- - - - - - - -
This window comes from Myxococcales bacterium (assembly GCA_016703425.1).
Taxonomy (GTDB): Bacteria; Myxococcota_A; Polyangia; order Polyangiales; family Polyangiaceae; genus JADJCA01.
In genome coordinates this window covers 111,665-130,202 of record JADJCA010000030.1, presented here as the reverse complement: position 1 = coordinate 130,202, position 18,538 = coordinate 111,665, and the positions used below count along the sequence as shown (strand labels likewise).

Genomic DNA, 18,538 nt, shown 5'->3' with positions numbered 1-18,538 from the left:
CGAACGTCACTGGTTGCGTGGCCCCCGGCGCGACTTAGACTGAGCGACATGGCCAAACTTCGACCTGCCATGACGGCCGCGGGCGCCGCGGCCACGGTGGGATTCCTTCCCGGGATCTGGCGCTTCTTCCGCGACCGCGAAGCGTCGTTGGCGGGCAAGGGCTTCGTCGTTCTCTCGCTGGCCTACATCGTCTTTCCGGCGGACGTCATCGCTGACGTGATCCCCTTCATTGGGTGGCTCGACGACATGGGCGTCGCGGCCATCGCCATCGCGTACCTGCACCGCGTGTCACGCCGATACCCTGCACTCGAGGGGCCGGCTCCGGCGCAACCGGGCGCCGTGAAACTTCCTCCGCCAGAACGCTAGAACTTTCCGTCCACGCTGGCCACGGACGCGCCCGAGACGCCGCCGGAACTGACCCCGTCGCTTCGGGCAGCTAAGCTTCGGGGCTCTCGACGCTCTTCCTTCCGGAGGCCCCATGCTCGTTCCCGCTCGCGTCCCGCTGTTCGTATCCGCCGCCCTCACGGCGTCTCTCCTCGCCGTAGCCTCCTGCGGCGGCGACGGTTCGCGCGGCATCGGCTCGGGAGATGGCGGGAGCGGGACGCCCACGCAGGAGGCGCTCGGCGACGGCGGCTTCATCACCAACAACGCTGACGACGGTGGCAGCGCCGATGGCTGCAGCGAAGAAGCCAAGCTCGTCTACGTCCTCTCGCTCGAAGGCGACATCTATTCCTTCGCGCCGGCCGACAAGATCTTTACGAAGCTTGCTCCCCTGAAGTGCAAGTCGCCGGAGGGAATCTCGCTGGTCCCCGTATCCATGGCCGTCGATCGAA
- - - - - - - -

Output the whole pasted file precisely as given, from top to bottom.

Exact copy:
This window comes from Myxococcales bacterium (assembly GCA_016703425.1).
Taxonomy (GTDB): Bacteria; Myxococcota_A; Polyangia; order Polyangiales; family Polyangiaceae; genus JADJCA01.
In genome coordinates this window covers 111,665-130,202 of record JADJCA010000030.1, presented here as the reverse complement: position 1 = coordinate 130,202, position 18,538 = coordinate 111,665, and the positions used below count along the sequence as shown (strand labels likewise).

Genomic DNA, 18,538 nt, shown 5'->3' with positions numbered 1-18,538 from the left:
CGAACGTCACTGGTTGCGTGGCCCCCGGCGCGACTTAGACTGAGCGACATGGCCAAACTTCGACCTGCCATGACGGCCGCGGGCGCCGCGGCCACGGTGGGATTCCTTCCCGGGATCTGGCGCTTCTTCCGCGACCGCGAAGCGTCGTTGGCGGGCAAGGGCTTCGTCGTTCTCTCGCTGGCCTACATCGTCTTTCCGGCGGACGTCATCGCTGACGTGATCCCCTTCATTGGGTGGCTCGACGACATGGGCGTCGCGGCCATCGCCATCGCGTACCTGCACCGCGTGTCACGCCGATACCCTGCACTCGAGGGGCCGGCTCCGGCGCAACCGGGCGCCGTGAAACTTCCTCCGCCAGAACGCTAGAACTTTCCGTCCACGCTGGCCACGGACGCGCCCGAGACGCCGCCGGAACTGACCCCGTCGCTTCGGGCAGCTAAGCTTCGGGGCTCTCGACGCTCTTCCTTCCGGAGGCCCCATGCTCGTTCCCGCTCGCGTCCCGCTGTTCGTATCCGCCGCCCTCACGGCGTCTCTCCTCGCCGTAGCCTCCTGCGGCGGCGACGGTTCGCGCGGCATCGGCTCGGGAGATGGCGGGAGCGGGACGCCCACGCAGGAGGCGCTCGGCGACGGCGGCTTCATCACCAACAACGCTGACGACGGTGGCAGCGCCGATGGCTGCAGCGAAGAAGCCAAGCTCGTCTACGTCCTCTCGCTCGAAGGCGACATCTATTCCTTCGCGCCGGCCGACAAGATCTTTACGAAGCTTGCTCCCCTGAAGTGCAAGTCGCCGGAGGGAATCTCGCTGGTCCCCGTATCCATGGCCGTCGATCGAA